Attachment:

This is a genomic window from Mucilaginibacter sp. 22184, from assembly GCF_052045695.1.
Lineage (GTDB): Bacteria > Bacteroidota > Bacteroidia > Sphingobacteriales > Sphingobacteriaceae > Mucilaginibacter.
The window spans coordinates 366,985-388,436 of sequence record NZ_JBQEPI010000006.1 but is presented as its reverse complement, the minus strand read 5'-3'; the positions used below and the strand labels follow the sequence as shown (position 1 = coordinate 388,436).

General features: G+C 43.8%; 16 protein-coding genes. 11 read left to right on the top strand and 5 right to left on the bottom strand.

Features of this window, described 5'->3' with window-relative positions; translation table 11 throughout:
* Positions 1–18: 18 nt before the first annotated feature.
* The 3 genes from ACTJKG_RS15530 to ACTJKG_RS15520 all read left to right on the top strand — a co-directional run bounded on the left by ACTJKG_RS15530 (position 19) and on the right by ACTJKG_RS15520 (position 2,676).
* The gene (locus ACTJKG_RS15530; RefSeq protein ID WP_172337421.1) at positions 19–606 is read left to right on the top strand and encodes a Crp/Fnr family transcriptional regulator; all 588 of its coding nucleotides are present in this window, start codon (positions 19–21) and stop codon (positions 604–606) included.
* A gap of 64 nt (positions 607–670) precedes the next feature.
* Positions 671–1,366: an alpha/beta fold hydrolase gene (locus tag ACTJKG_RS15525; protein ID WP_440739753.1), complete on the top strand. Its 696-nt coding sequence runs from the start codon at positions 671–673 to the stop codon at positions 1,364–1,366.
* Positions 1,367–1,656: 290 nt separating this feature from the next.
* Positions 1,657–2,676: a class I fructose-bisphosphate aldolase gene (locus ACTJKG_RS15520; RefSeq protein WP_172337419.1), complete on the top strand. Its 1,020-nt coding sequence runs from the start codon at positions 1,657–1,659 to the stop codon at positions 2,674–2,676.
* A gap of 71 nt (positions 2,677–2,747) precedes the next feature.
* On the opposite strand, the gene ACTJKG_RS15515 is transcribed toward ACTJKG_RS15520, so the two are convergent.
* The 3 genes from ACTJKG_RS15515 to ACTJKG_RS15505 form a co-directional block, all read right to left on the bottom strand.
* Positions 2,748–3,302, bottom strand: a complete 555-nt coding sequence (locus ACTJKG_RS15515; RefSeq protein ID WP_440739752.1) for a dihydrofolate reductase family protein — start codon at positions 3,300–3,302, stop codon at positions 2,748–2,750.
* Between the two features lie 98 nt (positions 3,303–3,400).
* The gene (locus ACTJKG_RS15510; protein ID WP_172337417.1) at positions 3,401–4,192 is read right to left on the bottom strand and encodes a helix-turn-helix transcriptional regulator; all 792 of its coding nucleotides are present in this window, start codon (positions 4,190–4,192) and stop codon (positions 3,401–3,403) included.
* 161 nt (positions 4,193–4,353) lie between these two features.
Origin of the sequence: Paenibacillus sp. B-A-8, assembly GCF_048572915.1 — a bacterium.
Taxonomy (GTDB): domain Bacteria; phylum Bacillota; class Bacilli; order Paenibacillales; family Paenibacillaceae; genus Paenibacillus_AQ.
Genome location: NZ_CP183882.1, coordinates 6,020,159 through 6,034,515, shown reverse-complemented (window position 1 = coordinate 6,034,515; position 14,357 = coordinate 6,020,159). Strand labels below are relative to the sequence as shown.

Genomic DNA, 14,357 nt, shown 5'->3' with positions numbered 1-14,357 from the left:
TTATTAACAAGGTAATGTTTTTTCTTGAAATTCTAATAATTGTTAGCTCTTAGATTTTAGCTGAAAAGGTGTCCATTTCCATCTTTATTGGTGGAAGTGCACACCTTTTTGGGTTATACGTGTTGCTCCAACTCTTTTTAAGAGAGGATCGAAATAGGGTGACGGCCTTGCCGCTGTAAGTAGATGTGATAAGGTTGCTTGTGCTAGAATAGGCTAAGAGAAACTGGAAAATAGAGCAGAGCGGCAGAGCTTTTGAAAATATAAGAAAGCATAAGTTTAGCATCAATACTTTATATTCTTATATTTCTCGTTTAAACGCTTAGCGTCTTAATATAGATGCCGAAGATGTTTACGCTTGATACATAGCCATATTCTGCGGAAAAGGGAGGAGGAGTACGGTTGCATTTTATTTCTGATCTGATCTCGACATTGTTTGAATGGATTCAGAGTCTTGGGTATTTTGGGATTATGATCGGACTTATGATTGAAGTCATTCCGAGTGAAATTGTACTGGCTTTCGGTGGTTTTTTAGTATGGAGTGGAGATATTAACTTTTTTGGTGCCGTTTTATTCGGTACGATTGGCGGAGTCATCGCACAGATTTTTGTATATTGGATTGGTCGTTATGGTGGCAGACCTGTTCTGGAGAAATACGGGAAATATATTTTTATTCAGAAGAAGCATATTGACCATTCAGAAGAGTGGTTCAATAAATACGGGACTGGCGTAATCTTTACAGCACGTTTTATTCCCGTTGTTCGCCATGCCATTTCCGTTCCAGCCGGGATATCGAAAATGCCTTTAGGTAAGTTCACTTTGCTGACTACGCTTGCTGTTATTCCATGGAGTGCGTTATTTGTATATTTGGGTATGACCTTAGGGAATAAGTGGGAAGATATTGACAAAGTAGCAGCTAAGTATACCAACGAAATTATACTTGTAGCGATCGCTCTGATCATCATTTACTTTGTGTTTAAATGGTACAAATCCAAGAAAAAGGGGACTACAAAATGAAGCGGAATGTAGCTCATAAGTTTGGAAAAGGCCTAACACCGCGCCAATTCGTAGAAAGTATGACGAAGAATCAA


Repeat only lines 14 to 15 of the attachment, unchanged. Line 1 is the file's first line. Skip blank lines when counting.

* On the opposite strand, the gene ACTJKG_RS15515 is transcribed toward ACTJKG_RS15520, so the two are convergent.
* The 3 genes from ACTJKG_RS15515 to ACTJKG_RS15505 form a co-directional block, all read right to left on the bottom strand.